What A Happy Sound

churchbells

And the angel said to them, “Fear not, for behold, I bring you good news of great joy that will be for all the people. – Luke 2:10

The snow’s coming down
I’m watching it fall
Watching the people around
Baby please come home

There are no memories of Christmas quite like those of your childhood. And it’s not just the gifts you receive, but the warm love of friends and family which seems to magnify in intensity as the celebration of the birth of Christ approaches. Yes, it’s relationships, not gifts, that are the true “reason for the season”.

The churchbells in town
They’re ringing a song
What a happy sound
Baby please come home

And yet for many, it’s the lack of those relationships that can make Christmas a time of great sadness. The loss of a loved one, separation from family due to distance apart – or worst of all – a relationship gone bad at the worst possible time.

They’re singing deck the halls
But it’s not like Christmas at all
I remember when you were here
All the fun we had last year

The desire to keep relationships intact through the holidays is so strong, in fact, that January is regularly called “Divorce Month” in legal circles. The thought of being alone during the holidays is so depressing that even those who are desperate to sever ties will hold out -ever hopefully -until January.

Pretty lights on the tree
I’m watching ’em shine
You should be here with me
Baby please come home

So, it’s easy to understand how the subject of being alone and separated from loved ones gets so much attention in secular Christmas songs. As a teenager of the 70’s, I grew up with the Eagles haunting “Bells will be ringing…the sad, sad news” singing in my ears every year. Their soulful rendition of the 1950 classic “Please Come Home For Christmas”, written by famed blues pianist Charles Brown, was a mournful reminder of the unique longing that comes with love lost at Christmastime.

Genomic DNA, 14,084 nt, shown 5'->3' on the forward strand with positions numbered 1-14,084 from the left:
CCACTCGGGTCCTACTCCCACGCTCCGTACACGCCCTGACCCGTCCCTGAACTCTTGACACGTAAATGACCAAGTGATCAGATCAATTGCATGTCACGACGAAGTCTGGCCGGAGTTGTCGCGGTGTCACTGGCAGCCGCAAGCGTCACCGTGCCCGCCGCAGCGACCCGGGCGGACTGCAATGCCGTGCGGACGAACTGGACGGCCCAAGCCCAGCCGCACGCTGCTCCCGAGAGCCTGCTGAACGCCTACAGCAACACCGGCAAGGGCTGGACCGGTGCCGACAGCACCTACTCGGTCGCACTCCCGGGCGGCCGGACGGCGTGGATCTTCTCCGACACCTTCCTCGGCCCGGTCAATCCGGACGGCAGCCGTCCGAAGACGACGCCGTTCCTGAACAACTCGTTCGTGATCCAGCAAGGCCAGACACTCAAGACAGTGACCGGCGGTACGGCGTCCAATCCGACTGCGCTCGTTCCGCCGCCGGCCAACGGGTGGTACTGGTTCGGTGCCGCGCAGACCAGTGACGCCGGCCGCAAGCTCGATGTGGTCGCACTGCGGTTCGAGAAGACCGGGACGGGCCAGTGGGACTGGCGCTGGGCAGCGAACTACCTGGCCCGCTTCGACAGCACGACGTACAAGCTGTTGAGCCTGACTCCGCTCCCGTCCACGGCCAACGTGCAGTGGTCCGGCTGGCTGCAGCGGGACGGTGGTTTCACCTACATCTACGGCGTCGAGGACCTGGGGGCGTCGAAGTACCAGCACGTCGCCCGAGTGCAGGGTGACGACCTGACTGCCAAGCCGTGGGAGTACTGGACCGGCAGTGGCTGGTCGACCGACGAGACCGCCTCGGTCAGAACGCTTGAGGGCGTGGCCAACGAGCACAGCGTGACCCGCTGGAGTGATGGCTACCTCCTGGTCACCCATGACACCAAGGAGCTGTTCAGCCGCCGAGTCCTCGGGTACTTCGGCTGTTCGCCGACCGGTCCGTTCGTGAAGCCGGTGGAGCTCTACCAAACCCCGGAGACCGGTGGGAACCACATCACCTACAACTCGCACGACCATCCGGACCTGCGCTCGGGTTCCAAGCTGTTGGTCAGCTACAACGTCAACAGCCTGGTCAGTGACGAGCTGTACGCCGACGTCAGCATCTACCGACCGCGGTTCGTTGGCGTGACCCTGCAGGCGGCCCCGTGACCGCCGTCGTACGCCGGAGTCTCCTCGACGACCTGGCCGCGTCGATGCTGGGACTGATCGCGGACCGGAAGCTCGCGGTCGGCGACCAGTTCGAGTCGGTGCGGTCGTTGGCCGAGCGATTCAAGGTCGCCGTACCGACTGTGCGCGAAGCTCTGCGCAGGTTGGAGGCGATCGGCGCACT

If there was a way
I’d hold back these tears
But it’s Christmas day
Baby please come home

But there was another song, reaching a bit further back into my childhood Christmas memories, that first evoked this stirring emotion in my soul. The year was 1963 and I was just a youngster riding in my parent’s car when I first heard it. Darlene Love was a perennial background singer that finally saw her chance to shine…and shine she did. The legendary 60’s girl group producer, Phil Spector (Ronettes, The Crystals, Bob B. Soxx, The Beatles, Ramones) had originally intended the song for the Ronettes, but after having both audition the piece, he declared Darlene’s version the more emotive of the two.

“Christmas (Baby Please Come Home)” became the quintessential “missing you at Christmas” song for me and set the bar for all those I heard afterwards. No sad Christmas song I ever heard – before or after – made you feel like this; not Elvis’ “Blue Christmas”, Mariah’s “All I Want For Christmas” or even Loretta’s “Christmas Without Daddy”. Right from the the opening, it just grabs you with that simple, lonesome plea, “Baby, please come home.”.

A few interesting tidbits about Darlene and the song:

  • In 2010, Rolling Stone ranked “Christmas (Baby Please Come Home)” as #1 on it’s Greatest Rock And Roll Christmas Songs list.
  • Darlene has performed the song live on David Letterman’s final show before Christmas every year since 1986. (She wasn’t able to perform in 2007, so Dave showed a rerun of her 2006 performance.)
  • During the original recording session, Phil Spector thought the song was so good that they should make a non-Christmas version for airplay at any time of year. He had Darlene record “Johnny (Baby Please Come Home)” which was finally released in 1977 as the B side to Darlene’s single “Lord, If You’re A Woman”.
  • Darlene didn’t really get credit she deserved for her biggest hit “He’s A Rebel” (it went to #1 on the charts); it was released as being performed by The Crystals. (Phil Spector’s manipulations again, I’d suppose.)

So, as you enjoy the Christmas and New Year’s holidays this year, please be mindful of the fact that, for some, this can truly be the coldest time of year. But as Darlene said at a recent show in San Francisco: “A barricade is nothing but something you have to get over. Once you get over it, the joy on the other side is very fulfilling.”

Check out U2’s great live cover here:

The Darlene Love original:

My sources for this post include:

Wikipedia: http://en.wikipedia.org/wiki/Christmas_%28Baby_Please_Come_Home%29

Wikipedia: http://en.wikipedia.org/wiki/Darlene_Love

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